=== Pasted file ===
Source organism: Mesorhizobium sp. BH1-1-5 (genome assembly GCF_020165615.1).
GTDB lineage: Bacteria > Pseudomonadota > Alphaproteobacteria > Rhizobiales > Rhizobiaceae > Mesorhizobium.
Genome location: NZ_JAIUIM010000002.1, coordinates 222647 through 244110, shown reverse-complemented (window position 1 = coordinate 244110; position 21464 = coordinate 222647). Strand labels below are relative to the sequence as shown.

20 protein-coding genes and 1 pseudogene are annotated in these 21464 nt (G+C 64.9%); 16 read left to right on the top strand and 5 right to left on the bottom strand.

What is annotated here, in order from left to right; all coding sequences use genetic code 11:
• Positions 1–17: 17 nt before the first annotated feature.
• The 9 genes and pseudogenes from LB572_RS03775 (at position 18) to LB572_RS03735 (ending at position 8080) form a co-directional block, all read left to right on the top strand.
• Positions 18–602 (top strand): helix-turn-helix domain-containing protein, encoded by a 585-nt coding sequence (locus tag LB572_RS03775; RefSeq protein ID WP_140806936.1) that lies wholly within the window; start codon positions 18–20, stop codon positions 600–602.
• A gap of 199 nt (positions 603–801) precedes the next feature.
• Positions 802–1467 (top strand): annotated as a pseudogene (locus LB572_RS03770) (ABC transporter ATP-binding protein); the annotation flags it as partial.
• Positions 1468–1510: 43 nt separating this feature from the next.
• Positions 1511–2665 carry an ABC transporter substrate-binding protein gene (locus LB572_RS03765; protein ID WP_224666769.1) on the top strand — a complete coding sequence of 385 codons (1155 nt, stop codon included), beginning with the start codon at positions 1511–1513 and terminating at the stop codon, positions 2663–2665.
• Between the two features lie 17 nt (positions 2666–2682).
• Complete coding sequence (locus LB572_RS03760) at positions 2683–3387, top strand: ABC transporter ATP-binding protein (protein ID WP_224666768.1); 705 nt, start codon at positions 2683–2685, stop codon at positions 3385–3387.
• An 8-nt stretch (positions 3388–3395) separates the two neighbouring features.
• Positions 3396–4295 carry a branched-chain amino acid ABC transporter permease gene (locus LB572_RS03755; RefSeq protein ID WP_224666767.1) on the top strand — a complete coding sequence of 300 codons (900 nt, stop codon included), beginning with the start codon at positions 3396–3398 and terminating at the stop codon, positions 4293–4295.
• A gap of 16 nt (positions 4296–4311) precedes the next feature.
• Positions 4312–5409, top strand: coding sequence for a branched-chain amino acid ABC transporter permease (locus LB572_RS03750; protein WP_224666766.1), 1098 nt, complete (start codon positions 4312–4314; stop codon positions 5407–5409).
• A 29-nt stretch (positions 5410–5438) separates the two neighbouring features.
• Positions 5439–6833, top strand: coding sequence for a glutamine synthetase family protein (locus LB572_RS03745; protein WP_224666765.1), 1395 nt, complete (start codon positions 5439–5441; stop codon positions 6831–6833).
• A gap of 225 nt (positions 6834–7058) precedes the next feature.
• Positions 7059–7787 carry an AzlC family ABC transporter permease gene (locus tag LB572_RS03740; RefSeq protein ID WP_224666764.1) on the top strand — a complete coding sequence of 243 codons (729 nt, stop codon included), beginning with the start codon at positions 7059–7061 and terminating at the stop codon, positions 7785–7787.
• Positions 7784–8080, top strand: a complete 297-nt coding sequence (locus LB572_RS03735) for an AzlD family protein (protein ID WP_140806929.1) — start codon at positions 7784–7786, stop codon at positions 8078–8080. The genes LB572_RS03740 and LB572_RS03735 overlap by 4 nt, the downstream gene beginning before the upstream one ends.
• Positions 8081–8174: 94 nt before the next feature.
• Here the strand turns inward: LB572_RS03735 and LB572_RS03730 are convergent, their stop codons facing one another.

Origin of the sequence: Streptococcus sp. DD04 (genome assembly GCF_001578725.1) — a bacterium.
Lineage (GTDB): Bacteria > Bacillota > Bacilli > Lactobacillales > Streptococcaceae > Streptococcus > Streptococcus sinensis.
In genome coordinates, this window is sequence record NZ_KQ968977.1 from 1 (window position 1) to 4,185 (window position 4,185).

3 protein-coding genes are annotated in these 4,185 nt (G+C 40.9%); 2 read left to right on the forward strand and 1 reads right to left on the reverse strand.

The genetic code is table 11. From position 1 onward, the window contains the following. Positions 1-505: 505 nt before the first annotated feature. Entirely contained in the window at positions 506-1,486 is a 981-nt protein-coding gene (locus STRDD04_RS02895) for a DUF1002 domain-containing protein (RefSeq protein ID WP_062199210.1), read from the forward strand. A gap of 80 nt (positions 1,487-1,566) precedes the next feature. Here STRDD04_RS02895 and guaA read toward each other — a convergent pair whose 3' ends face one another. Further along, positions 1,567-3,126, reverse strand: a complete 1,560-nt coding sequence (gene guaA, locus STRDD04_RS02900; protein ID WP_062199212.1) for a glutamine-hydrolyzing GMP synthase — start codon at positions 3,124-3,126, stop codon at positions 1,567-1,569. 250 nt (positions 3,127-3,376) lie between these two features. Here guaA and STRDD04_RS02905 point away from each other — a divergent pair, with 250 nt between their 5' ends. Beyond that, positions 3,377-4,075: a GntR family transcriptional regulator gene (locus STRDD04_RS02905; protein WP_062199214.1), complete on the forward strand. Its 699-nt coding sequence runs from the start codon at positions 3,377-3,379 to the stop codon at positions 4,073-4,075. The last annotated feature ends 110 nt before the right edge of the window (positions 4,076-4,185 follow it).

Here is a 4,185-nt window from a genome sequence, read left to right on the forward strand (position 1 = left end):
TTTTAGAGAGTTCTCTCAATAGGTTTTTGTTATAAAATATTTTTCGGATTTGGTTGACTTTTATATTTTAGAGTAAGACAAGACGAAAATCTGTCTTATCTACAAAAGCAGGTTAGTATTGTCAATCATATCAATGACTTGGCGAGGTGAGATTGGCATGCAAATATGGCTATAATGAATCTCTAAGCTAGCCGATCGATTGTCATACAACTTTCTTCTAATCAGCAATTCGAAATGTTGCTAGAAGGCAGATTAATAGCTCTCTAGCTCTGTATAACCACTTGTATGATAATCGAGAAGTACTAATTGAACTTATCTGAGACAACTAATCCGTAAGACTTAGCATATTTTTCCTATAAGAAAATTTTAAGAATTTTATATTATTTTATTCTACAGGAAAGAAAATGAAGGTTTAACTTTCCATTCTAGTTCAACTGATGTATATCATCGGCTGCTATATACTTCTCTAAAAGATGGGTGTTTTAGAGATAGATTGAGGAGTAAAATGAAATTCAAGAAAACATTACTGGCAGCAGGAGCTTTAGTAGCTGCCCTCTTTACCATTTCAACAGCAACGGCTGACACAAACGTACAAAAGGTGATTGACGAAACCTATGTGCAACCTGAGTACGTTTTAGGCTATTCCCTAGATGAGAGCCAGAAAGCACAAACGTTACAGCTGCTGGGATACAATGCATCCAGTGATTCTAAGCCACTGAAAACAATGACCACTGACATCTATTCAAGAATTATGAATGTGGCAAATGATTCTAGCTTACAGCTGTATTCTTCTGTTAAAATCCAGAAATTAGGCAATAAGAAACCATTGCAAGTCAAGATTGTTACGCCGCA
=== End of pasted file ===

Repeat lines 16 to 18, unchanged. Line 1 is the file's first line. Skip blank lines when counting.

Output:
• Positions 3396–4295 carry a branched-chain amino acid ABC transporter permease gene (locus LB572_RS03755; RefSeq protein ID WP_224666767.1) on the top strand — a complete coding sequence of 300 codons (900 nt, stop codon included), beginning with the start codon at positions 3396–3398 and terminating at the stop codon, positions 4293–4295.
• A gap of 16 nt (positions 4296–4311) precedes the next feature.
• Positions 4312–5409, top strand: coding sequence for a branched-chain amino acid ABC transporter permease (locus LB572_RS03750; protein WP_224666766.1), 1098 nt, complete (start codon positions 4312–4314; stop codon positions 5407–5409).